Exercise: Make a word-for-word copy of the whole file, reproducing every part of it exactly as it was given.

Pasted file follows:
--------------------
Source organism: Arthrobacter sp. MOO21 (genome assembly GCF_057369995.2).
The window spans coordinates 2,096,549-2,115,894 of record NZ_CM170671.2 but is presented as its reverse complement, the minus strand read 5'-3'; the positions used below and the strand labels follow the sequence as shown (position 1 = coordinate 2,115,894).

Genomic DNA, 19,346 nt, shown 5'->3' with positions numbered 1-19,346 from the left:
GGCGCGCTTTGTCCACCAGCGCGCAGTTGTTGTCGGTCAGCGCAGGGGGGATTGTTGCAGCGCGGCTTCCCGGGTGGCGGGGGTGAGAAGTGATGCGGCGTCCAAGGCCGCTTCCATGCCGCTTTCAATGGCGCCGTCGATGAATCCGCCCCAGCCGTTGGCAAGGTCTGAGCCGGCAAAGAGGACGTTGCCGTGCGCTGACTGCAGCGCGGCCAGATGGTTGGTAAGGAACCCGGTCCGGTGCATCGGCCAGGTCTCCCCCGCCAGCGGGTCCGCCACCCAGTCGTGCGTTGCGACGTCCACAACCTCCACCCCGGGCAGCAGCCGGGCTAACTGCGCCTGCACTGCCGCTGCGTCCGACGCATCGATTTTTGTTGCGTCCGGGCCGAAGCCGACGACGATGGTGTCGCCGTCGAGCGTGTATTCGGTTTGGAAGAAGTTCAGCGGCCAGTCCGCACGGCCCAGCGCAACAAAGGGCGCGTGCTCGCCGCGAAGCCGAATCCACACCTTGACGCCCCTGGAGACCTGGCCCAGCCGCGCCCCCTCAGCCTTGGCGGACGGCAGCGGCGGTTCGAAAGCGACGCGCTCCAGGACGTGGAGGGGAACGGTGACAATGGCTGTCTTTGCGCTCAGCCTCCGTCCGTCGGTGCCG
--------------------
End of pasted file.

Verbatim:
Source organism: Arthrobacter sp. MOO21 (genome assembly GCF_057369995.2).
The window spans coordinates 2,096,549-2,115,894 of record NZ_CM170671.2 but is presented as its reverse complement, the minus strand read 5'-3'; the positions used below and the strand labels follow the sequence as shown (position 1 = coordinate 2,115,894).

Genomic DNA, 19,346 nt, shown 5'->3' with positions numbered 1-19,346 from the left:
GGCGCGCTTTGTCCACCAGCGCGCAGTTGTTGTCGGTCAGCGCAGGGGGGATTGTTGCAGCGCGGCTTCCCGGGTGGCGGGGGTGAGAAGTGATGCGGCGTCCAAGGCCGCTTCCATGCCGCTTTCAATGGCGCCGTCGATGAATCCGCCCCAGCCGTTGGCAAGGTCTGAGCCGGCAAAGAGGACGTTGCCGTGCGCTGACTGCAGCGCGGCCAGATGGTTGGTAAGGAACCCGGTCCGGTGCATCGGCCAGGTCTCCCCCGCCAGCGGGTCCGCCACCCAGTCGTGCGTTGCGACGTCCACAACCTCCACCCCGGGCAGCAGCCGGGCTAACTGCGCCTGCACTGCCGCTGCGTCCGACGCATCGATTTTTGTTGCGTCCGGGCCGAAGCCGACGACGATGGTGTCGCCGTCGAGCGTGTATTCGGTTTGGAAGAAGTTCAGCGGCCAGTCCGCACGGCCCAGCGCAACAAAGGGCGCGTGCTCGCCGCGAAGCCGAATCCACACCTTGACGCCCCTGGAGACCTGGCCCAGCCGCGCCCCCTCAGCCTTGGCGGACGGCAGCGGCGGTTCGAAAGCGACGCGCTCCAGGACGTGGAGGGGAACGGTGACAATGGCTGTCTTTGCGCTCAGCCTCCGTCCGTCGGTGCCG